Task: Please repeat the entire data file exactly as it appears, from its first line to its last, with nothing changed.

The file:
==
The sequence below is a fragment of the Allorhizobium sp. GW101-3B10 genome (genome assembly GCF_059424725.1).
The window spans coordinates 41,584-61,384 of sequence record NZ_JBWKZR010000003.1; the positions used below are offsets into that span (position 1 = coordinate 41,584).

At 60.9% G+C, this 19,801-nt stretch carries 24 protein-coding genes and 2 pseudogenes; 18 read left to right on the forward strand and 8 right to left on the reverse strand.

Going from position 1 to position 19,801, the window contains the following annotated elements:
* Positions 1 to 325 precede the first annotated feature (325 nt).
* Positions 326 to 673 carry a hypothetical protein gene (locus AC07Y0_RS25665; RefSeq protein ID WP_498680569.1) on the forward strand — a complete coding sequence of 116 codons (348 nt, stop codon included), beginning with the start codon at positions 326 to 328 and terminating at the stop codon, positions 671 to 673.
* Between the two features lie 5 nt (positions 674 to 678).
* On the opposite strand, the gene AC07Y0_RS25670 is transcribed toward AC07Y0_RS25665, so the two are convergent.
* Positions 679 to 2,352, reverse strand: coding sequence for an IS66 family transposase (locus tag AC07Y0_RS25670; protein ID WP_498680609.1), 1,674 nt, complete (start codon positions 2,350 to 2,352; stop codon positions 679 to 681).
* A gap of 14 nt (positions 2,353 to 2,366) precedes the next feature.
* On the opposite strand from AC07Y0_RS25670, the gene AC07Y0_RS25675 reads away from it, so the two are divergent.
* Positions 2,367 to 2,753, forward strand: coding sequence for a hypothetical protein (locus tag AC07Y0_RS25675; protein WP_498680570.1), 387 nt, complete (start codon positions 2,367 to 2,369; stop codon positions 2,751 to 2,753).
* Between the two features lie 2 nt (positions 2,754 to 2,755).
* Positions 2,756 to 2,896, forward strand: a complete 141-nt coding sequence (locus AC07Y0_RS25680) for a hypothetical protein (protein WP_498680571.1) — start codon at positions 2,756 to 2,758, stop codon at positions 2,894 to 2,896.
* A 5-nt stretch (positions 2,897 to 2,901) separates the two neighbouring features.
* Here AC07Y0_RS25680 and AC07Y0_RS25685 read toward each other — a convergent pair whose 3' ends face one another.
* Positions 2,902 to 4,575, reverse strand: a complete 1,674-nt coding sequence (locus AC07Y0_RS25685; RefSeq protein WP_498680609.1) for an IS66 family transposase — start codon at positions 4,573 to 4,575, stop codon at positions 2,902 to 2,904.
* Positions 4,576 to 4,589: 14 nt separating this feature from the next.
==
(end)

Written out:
The sequence below is a fragment of the Allorhizobium sp. GW101-3B10 genome (genome assembly GCF_059424725.1).
The window spans coordinates 41,584-61,384 of sequence record NZ_JBWKZR010000003.1; the positions used below are offsets into that span (position 1 = coordinate 41,584).

At 60.9% G+C, this 19,801-nt stretch carries 24 protein-coding genes and 2 pseudogenes; 18 read left to right on the forward strand and 8 right to left on the reverse strand.

Going from position 1 to position 19,801, the window contains the following annotated elements:
* Positions 1 to 325 precede the first annotated feature (325 nt).
* Positions 326 to 673 carry a hypothetical protein gene (locus AC07Y0_RS25665; RefSeq protein ID WP_498680569.1) on the forward strand — a complete coding sequence of 116 codons (348 nt, stop codon included), beginning with the start codon at positions 326 to 328 and terminating at the stop codon, positions 671 to 673.
* Between the two features lie 5 nt (positions 674 to 678).
* On the opposite strand, the gene AC07Y0_RS25670 is transcribed toward AC07Y0_RS25665, so the two are convergent.
* Positions 679 to 2,352, reverse strand: coding sequence for an IS66 family transposase (locus tag AC07Y0_RS25670; protein ID WP_498680609.1), 1,674 nt, complete (start codon positions 2,350 to 2,352; stop codon positions 679 to 681).
* A gap of 14 nt (positions 2,353 to 2,366) precedes the next feature.
* On the opposite strand from AC07Y0_RS25670, the gene AC07Y0_RS25675 reads away from it, so the two are divergent.
* Positions 2,367 to 2,753, forward strand: coding sequence for a hypothetical protein (locus tag AC07Y0_RS25675; protein WP_498680570.1), 387 nt, complete (start codon positions 2,367 to 2,369; stop codon positions 2,751 to 2,753).
* Between the two features lie 2 nt (positions 2,754 to 2,755).
* Positions 2,756 to 2,896, forward strand: a complete 141-nt coding sequence (locus AC07Y0_RS25680) for a hypothetical protein (protein WP_498680571.1) — start codon at positions 2,756 to 2,758, stop codon at positions 2,894 to 2,896.
* A 5-nt stretch (positions 2,897 to 2,901) separates the two neighbouring features.
* Here AC07Y0_RS25680 and AC07Y0_RS25685 read toward each other — a convergent pair whose 3' ends face one another.
* Positions 2,902 to 4,575, reverse strand: a complete 1,674-nt coding sequence (locus AC07Y0_RS25685; RefSeq protein WP_498680609.1) for an IS66 family transposase — start codon at positions 4,573 to 4,575, stop codon at positions 2,902 to 2,904.
* Positions 4,576 to 4,589: 14 nt separating this feature from the next.